The Best Metal Detector

Updated on 12 July 2023

After comparing 41 metal detectors over 21 hours and testing 7 of them, we have determined that the Nokta Makro Simplex+ is the best value for money option.

This comparison is certified 100% impartial and follows our selection process.

Our choice, Best value for money

Nokta Makro Simplex+

Its detection and identification performance is very reliable on a wide range of soils, and there are plenty of features and settings at a price that’s still affordable. It’s also one of the most ergonomic on the market.

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Nokta Makro Simplex+

This VLF detector has 5 search modes, 7 sensitivity levels and 3 frequency settings to reduce interference. With a maximum frequency of 12 kHz, it is the most effective of our selection for searching for small, valuable objects buried deeper in the ground. Our tests revealed that its discrimination function performed better than other detectors, and the depth index was also fairly reliable. The PinPoint function increases the volume as you get closer to a target, which enabled us to accurately find our buried metal objects. In addition, the audible and visual identification of metal types was always conclusive on different soils. The soil mineralisation indicator and Ground Balance function also make it easy to use, and it’s suitable for beginners and enthusiasts alike. Another advantage of this machine is its waterproof design (IP68), which means you can slide the large 28 cm spool underwater. In terms of comfort, it weighs just 1.3 kg and its straight, non-slip handle ensures a good grip. Its length is adjustable and we found it easy to handle. Another thing to consider is that it’s the only one in this selection that runs on a rechargeable battery. The Simplex+ has a battery life of around 12 hours, enough for a long day’s searching. Finally, a number of features (torch, wireless or wired connection for headphones, adjustable volume, backlit and adjustable display, vibration, etc.) make it one of the most ergonomic on the market.

 

 

Best mid-range

Garrett ACE 400i

Internationally recognised for its good iron discrimination, precise identification, comfortable grip and a few accessories that make up for the lack of certain settings.

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Garrett ACE 400i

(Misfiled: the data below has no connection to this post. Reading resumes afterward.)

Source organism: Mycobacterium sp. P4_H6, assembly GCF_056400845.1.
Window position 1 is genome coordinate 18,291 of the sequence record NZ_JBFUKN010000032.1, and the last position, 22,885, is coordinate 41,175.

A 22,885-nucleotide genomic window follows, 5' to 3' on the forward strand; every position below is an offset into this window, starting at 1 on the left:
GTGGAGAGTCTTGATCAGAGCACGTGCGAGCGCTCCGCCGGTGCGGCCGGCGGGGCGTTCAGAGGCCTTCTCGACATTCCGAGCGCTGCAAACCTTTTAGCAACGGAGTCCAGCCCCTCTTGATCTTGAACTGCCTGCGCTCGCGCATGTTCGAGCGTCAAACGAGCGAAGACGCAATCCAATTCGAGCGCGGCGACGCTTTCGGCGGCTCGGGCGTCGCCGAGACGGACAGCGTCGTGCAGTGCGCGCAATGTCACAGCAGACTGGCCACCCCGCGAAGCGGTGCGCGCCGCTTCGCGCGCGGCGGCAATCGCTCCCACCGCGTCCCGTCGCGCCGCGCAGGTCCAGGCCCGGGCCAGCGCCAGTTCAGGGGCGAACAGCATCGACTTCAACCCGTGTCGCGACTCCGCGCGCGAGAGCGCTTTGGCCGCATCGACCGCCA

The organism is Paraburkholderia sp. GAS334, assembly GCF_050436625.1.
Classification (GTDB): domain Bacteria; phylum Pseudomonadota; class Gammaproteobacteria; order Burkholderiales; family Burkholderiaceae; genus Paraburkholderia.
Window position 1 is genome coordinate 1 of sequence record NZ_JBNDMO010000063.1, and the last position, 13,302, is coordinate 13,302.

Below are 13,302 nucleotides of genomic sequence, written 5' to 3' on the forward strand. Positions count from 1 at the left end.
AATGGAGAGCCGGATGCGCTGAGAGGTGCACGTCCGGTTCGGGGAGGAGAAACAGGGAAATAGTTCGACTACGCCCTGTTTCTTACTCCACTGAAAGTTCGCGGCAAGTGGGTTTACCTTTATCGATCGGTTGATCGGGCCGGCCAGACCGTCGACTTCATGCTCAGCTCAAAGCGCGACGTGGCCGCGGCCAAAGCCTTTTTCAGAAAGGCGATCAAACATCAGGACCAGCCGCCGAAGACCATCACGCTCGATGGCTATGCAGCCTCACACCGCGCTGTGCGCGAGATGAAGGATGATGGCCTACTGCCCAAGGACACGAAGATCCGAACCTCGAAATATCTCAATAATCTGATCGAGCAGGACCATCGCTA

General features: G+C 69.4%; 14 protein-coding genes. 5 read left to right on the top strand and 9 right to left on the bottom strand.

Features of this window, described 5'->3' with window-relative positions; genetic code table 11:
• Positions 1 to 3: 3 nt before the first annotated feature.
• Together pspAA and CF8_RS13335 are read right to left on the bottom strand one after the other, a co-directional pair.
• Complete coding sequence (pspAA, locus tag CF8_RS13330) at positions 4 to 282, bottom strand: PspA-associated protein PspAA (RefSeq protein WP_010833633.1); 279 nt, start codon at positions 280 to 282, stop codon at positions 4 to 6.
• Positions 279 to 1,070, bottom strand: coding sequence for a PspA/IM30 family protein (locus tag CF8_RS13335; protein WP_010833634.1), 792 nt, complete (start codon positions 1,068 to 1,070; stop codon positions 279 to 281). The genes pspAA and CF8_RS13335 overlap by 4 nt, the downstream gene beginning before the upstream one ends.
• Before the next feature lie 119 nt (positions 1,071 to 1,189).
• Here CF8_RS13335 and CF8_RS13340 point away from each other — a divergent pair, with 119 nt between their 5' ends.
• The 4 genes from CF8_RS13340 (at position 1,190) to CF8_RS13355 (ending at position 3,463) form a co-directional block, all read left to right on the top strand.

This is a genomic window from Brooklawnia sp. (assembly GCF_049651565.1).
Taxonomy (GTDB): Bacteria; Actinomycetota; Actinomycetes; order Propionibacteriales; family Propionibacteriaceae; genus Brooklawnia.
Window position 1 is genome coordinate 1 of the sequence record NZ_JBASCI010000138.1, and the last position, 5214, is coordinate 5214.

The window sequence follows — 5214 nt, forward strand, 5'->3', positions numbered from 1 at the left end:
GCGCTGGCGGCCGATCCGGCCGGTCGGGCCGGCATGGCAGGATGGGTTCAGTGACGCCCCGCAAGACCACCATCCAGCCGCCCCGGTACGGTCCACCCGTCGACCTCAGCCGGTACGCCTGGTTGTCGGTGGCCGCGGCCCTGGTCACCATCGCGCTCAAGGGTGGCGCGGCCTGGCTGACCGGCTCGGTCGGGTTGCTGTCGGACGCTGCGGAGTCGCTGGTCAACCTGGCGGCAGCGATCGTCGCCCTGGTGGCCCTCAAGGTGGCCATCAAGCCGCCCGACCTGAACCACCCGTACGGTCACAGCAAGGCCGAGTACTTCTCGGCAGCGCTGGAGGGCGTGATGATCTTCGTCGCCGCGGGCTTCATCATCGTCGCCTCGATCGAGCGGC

This VLF model has a frequency of 10 kHz. And, even if the previous model does a little better, it’s adjustable over 4 levels, so you can eliminate certain interference. There are also 8 sensitivity levels and 5 search modes, plus the PinPoint function, which is effective for pinpointing buried objects (up to 30-40 cm deep). On the other hand, the depth index was a little confused during our tests. Its discrimination function and Iron Audio work well, as demonstrated by our tests aimed at discriminating ferrous objects. Its audible and visual target identification mechanism is accompanied by a scale from 0 to 99 and a 12-segment cursor. However, there is no beach mode and it is not really suitable for this type of ground. In terms of power, it runs on 4 AA batteries supplied, which last for up to 40 hours to provide several days of searching. In terms of design, the spool is waterproof and the whole thing weighs 1.32 kg, so it’s not too tiring on the arm. What’s more, the armrest and handle are padded, making it comfortable to hold, and the length is adjustable. The spool is ventilated to give a glimpse of the floor, and we found the detector fairly easy to use. The brand supplies a number of useful accessories (helmet, record protector, rain cover). However, we did criticise the lack of screen backlighting and volume control (although it is possible to plug in headphones). 

 

Cheap alternative

Garrett ACE 250

This international bestseller offers good value for money. It stands out for its ease of use, its comfort, its good manoeuvrability and its few settings for identifying and locating targets.

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Garrett ACE 250

This VLF device has 5 search modes and 8 sensitivity levels. It has a rather effective PinPoint function with a depth index for buried objects (up to 45 cm deep according to the manufacturer, but a little less in reality). On the LCD screen, there’s a 12-segment graphic scale as well as an audible cue with different tones for identifying targets. Based on our settings and observations, we also found discrimination to be relatively good. However, its detection frequency is low (6.5 kHz), which makes it unsuitable for searching for gold, for example, or for criss-crossing wet sandy beaches. In terms of handling, the ACE 250 is lightweight and height-adjustable. Its S-shaped handle and padded armrest are comfortable to hold. What’s more, its small spool means you can go anywhere. What’s more, it’s powered by 4 AA batteries (included) and offers up to 25 hours of autonomy, allowing several days of searching. Generally speaking, we’d recommend it to an amateur or beginner for its ease of use and ground presets, but we wouldn’t recommend it to a serious searcher because it lacks precision and is too sensitive to false signals. Other criticisms include the fact that it is not fully waterproof (IP54), the screen (although detailed) is not backlit, and there is no volume control (although there is a jack for plugging in headphones or earphones).